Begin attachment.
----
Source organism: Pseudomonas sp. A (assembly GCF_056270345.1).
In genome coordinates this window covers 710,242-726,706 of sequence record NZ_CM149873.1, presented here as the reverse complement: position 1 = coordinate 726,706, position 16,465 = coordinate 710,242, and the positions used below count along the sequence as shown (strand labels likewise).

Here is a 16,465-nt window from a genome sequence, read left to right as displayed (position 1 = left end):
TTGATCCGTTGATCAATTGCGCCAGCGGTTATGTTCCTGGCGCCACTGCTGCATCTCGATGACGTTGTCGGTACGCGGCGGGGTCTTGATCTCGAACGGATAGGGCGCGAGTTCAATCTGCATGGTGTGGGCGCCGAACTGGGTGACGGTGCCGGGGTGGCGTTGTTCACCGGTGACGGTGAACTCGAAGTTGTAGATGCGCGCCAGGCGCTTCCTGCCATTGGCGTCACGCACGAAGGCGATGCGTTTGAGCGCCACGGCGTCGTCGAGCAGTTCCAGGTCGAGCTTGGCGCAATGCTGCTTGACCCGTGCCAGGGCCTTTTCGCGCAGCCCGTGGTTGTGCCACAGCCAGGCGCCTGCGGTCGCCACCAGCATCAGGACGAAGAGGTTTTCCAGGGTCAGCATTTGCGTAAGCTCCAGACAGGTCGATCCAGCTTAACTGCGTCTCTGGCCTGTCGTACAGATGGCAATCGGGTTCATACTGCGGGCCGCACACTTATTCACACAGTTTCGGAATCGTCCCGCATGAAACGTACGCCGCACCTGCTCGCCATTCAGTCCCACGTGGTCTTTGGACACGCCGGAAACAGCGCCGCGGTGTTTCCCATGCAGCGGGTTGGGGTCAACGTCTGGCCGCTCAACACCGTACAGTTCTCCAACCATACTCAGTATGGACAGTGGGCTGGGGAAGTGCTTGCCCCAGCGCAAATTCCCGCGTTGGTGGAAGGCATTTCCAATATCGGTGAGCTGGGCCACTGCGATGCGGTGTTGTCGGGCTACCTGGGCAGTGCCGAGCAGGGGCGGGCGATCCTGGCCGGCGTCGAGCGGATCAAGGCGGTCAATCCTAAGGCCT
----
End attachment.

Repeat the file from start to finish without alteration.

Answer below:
Source organism: Pseudomonas sp. A (assembly GCF_056270345.1).
In genome coordinates this window covers 710,242-726,706 of sequence record NZ_CM149873.1, presented here as the reverse complement: position 1 = coordinate 726,706, position 16,465 = coordinate 710,242, and the positions used below count along the sequence as shown (strand labels likewise).

Here is a 16,465-nt window from a genome sequence, read left to right as displayed (position 1 = left end):
TTGATCCGTTGATCAATTGCGCCAGCGGTTATGTTCCTGGCGCCACTGCTGCATCTCGATGACGTTGTCGGTACGCGGCGGGGTCTTGATCTCGAACGGATAGGGCGCGAGTTCAATCTGCATGGTGTGGGCGCCGAACTGGGTGACGGTGCCGGGGTGGCGTTGTTCACCGGTGACGGTGAACTCGAAGTTGTAGATGCGCGCCAGGCGCTTCCTGCCATTGGCGTCACGCACGAAGGCGATGCGTTTGAGCGCCACGGCGTCGTCGAGCAGTTCCAGGTCGAGCTTGGCGCAATGCTGCTTGACCCGTGCCAGGGCCTTTTCGCGCAGCCCGTGGTTGTGCCACAGCCAGGCGCCTGCGGTCGCCACCAGCATCAGGACGAAGAGGTTTTCCAGGGTCAGCATTTGCGTAAGCTCCAGACAGGTCGATCCAGCTTAACTGCGTCTCTGGCCTGTCGTACAGATGGCAATCGGGTTCATACTGCGGGCCGCACACTTATTCACACAGTTTCGGAATCGTCCCGCATGAAACGTACGCCGCACCTGCTCGCCATTCAGTCCCACGTGGTCTTTGGACACGCCGGAAACAGCGCCGCGGTGTTTCCCATGCAGCGGGTTGGGGTCAACGTCTGGCCGCTCAACACCGTACAGTTCTCCAACCATACTCAGTATGGACAGTGGGCTGGGGAAGTGCTTGCCCCAGCGCAAATTCCCGCGTTGGTGGAAGGCATTTCCAATATCGGTGAGCTGGGCCACTGCGATGCGGTGTTGTCGGGCTACCTGGGCAGTGCCGAGCAGGGGCGGGCGATCCTGGCCGGCGTCGAGCGGATCAAGGCGGTCAATCCTAAGGCCT